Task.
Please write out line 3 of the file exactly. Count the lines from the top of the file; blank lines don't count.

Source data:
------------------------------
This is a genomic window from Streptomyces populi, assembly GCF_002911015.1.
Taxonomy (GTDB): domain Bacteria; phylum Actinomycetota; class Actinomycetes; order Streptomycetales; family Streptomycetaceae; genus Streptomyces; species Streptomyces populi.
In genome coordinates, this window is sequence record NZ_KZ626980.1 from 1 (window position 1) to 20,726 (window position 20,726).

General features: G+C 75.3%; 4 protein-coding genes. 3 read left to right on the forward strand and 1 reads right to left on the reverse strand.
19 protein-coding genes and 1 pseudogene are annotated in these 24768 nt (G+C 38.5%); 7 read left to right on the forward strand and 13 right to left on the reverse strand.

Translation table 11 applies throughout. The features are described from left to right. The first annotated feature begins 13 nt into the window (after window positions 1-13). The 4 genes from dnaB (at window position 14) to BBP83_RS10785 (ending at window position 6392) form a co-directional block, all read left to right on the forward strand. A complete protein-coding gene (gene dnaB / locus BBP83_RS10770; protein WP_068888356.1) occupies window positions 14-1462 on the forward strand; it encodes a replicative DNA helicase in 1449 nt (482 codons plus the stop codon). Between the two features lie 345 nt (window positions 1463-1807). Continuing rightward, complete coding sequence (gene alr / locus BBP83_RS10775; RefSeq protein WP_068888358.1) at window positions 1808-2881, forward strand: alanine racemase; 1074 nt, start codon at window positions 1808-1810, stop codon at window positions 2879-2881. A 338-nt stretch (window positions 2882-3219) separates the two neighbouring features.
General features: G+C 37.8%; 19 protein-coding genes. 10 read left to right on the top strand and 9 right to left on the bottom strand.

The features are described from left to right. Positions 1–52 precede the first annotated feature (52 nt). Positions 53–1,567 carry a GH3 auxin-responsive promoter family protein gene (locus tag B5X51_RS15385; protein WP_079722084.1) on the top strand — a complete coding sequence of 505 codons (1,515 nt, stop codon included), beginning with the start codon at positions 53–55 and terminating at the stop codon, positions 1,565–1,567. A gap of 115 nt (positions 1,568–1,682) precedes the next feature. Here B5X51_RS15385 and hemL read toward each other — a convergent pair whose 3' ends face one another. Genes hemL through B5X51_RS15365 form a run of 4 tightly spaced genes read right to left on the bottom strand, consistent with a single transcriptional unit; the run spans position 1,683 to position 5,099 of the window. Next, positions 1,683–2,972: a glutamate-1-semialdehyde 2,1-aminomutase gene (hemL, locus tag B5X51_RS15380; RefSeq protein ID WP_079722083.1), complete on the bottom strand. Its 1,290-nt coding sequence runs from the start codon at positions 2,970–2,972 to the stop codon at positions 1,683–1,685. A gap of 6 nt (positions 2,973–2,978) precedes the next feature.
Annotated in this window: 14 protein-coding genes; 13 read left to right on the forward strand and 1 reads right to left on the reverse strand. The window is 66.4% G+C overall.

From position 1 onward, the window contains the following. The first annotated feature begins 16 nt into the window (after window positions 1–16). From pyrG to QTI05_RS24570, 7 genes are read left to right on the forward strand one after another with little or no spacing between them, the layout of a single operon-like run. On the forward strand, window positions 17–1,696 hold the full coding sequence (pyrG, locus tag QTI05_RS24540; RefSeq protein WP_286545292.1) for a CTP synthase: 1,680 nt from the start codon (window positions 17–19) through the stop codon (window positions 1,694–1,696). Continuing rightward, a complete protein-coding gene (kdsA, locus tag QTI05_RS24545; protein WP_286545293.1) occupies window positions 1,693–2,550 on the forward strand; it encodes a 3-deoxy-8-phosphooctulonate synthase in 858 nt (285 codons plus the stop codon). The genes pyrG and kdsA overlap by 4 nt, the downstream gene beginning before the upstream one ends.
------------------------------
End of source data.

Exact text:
In genome coordinates, this window is sequence record NZ_KZ626980.1 from 1 (window position 1) to 20,726 (window position 20,726).